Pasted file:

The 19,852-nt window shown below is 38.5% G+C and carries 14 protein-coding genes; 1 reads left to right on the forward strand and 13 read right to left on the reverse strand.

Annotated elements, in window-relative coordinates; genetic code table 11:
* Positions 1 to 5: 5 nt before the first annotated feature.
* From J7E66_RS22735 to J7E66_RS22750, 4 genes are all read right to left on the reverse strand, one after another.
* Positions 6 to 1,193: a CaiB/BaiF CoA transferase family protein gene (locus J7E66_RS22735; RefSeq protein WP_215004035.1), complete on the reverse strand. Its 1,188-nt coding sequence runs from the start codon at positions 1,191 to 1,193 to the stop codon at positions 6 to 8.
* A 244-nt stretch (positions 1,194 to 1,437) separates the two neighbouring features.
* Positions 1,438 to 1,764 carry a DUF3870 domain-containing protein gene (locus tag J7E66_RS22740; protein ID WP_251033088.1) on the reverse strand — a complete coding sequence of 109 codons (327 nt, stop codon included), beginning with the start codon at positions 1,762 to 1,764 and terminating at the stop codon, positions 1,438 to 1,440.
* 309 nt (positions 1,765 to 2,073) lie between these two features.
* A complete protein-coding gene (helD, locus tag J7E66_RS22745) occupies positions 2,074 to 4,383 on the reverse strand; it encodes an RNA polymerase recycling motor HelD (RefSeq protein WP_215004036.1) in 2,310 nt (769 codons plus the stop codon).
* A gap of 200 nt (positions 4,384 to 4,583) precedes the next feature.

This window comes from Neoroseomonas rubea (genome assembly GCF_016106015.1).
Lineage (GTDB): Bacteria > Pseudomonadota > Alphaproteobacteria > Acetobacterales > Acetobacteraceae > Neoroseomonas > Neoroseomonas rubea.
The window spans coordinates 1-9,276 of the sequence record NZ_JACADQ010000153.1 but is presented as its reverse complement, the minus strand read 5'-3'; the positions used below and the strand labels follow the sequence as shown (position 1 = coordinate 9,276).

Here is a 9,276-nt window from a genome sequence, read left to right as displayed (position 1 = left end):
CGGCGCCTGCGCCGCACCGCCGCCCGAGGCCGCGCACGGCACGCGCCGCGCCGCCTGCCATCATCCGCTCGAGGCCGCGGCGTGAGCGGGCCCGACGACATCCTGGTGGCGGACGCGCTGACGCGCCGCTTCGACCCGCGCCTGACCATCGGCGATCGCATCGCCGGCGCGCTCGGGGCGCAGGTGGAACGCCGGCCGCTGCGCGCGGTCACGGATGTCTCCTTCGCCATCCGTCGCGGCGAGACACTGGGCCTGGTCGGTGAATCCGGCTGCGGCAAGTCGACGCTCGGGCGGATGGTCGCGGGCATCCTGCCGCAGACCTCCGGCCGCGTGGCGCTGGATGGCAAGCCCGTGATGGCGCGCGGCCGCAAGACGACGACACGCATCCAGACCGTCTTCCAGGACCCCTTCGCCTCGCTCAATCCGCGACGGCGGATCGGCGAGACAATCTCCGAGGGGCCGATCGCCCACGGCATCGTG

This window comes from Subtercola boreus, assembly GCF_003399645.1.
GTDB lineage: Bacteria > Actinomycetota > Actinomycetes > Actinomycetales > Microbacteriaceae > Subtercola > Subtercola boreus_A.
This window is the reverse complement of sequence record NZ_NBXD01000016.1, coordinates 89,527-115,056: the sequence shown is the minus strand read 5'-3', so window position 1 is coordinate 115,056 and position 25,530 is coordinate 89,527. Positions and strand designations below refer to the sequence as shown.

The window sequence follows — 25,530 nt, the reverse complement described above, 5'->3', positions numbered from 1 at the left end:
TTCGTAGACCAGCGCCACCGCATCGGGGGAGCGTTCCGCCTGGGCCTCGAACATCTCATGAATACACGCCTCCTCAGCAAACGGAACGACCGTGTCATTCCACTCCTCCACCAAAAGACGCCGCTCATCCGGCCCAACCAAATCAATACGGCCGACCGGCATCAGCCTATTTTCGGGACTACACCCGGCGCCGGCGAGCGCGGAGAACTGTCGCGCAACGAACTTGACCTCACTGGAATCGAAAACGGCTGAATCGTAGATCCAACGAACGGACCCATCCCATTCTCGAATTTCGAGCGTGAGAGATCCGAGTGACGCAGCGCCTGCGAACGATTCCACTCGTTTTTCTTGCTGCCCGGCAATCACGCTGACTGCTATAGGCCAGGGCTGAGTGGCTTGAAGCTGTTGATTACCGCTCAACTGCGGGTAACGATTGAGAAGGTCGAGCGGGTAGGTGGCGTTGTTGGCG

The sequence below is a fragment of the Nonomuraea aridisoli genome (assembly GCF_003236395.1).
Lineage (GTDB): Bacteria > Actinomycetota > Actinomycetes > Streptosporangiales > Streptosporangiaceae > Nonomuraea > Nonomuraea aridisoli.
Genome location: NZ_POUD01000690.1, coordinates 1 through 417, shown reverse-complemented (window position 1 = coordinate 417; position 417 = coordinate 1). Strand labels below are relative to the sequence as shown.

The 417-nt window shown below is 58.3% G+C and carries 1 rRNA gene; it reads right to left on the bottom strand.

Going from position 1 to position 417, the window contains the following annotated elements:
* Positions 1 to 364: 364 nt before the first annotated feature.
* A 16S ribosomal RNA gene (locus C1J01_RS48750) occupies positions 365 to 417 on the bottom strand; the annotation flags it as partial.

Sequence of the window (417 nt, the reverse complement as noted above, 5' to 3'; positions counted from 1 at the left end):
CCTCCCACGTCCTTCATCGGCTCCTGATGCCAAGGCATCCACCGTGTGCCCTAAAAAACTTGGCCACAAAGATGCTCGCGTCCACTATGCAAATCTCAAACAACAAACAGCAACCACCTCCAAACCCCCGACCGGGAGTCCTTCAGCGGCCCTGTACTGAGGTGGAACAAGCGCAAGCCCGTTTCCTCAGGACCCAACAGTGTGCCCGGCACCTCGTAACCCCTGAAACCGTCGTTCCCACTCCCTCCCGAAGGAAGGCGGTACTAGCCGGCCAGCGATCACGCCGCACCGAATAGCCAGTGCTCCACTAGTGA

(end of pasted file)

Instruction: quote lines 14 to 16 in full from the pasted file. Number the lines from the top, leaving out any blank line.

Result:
Here is a 9,276-nt window from a genome sequence, read left to right as displayed (position 1 = left end):
CGGCGCCTGCGCCGCACCGCCGCCCGAGGCCGCGCACGGCACGCGCCGCGCCGCCTGCCATCATCCGCTCGAGGCCGCGGCGTGAGCGGGCCCGACGACATCCTGGTGGCGGACGCGCTGACGCGCCGCTTCGACCCGCGCCTGACCATCGGCGATCGCATCGCCGGCGCGCTCGGGGCGCAGGTGGAACGCCGGCCGCTGCGCGCGGTCACGGATGTCTCCTTCGCCATCCGTCGCGGCGAGACACTGGGCCTGGTCGGTGAATCCGGCTGCGGCAAGTCGACGCTCGGGCGGATGGTCGCGGGCATCCTGCCGCAGACCTCCGGCCGCGTGGCGCTGGATGGCAAGCCCGTGATGGCGCGCGGCCGCAAGACGACGACACGCATCCAGACCGTCTTCCAGGACCCCTTCGCCTCGCTCAATCCGCGACGGCGGATCGGCGAGACAATCTCCGAGGGGCCGATCGCCCACGGCATCGTG

This window comes from Subtercola boreus, assembly GCF_003399645.1.